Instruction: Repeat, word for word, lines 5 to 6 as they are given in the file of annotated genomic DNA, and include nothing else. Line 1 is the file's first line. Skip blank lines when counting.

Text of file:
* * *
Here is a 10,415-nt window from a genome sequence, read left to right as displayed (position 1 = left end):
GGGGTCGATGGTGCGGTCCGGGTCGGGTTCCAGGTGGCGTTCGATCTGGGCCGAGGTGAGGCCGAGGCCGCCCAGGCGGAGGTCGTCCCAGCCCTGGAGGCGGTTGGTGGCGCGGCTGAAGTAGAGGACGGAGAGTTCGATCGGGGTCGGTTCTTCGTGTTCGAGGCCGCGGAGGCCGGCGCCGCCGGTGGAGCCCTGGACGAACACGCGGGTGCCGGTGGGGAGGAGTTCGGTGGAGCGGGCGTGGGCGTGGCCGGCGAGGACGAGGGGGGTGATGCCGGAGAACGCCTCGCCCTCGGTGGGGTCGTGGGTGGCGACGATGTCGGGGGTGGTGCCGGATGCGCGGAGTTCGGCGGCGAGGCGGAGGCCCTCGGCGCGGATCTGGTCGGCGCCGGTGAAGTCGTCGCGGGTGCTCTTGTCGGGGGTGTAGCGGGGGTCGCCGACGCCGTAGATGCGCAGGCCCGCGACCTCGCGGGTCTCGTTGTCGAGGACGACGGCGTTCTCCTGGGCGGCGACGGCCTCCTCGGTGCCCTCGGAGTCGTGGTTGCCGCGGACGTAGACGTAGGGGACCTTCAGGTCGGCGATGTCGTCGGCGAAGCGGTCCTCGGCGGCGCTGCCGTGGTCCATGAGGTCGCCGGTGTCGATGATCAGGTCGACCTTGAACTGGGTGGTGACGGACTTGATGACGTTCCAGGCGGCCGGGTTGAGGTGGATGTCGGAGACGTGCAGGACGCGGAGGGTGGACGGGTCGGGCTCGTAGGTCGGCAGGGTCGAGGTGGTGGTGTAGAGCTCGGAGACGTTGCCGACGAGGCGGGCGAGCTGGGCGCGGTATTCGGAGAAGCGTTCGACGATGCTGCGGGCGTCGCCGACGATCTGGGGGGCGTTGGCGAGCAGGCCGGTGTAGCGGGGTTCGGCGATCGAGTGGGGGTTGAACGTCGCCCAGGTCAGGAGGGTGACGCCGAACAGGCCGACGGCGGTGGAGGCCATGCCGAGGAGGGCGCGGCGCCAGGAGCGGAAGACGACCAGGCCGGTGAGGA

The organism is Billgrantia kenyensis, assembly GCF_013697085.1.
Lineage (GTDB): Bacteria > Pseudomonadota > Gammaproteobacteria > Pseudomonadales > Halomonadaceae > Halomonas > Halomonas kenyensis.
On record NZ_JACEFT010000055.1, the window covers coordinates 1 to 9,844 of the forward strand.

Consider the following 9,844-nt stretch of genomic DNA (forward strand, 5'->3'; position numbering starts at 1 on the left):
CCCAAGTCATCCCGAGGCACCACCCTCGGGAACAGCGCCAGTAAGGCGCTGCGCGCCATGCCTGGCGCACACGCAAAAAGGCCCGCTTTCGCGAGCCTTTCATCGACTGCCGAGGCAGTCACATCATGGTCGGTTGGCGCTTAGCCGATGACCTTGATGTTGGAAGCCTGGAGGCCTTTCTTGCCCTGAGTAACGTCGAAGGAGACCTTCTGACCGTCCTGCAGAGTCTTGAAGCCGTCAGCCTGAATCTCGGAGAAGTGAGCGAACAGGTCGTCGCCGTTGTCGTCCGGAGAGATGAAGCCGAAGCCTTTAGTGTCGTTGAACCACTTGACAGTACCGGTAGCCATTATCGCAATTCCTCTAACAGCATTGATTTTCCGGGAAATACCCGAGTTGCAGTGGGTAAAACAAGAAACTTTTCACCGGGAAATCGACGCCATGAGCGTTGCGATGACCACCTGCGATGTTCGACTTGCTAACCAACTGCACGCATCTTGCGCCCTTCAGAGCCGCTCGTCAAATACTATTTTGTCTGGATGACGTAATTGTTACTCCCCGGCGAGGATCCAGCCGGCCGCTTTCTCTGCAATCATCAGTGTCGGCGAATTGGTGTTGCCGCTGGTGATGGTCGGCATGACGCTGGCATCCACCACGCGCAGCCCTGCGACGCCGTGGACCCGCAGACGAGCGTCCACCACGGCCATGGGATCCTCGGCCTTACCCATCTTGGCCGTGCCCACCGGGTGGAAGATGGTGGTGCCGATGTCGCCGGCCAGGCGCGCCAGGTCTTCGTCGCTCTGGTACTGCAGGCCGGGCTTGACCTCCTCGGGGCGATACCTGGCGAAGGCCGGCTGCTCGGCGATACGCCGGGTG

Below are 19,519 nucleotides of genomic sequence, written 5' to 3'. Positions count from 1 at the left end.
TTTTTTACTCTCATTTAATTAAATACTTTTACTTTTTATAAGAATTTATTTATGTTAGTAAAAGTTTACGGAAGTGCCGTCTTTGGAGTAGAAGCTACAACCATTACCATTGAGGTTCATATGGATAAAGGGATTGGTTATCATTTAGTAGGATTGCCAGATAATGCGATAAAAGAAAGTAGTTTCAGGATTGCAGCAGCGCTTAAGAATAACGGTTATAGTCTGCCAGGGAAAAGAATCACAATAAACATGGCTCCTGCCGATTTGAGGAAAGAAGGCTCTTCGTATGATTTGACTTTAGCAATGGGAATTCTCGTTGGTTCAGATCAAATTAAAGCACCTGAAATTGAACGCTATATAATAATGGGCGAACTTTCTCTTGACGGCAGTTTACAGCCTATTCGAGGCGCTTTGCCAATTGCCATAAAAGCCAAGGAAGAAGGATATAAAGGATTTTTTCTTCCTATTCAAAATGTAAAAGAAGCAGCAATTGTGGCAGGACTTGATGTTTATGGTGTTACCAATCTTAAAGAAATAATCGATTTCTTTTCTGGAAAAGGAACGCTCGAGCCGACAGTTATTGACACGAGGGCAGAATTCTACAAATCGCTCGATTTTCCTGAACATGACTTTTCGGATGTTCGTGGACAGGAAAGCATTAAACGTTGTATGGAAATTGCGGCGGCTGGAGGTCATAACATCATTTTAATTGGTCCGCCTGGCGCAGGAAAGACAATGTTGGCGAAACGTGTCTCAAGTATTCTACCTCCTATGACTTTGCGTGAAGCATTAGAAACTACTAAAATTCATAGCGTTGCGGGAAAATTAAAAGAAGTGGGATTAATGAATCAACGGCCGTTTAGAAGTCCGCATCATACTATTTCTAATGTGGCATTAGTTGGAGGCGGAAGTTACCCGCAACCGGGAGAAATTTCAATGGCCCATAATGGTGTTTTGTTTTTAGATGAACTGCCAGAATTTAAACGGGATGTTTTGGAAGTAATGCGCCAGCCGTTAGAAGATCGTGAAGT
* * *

On record NZ_JACEFT010000055.1, the window covers coordinates 1 to 9,844 of the forward strand.

Consider the following 9,844-nt stretch of genomic DNA (forward strand, 5'->3'; position numbering starts at 1 on the left):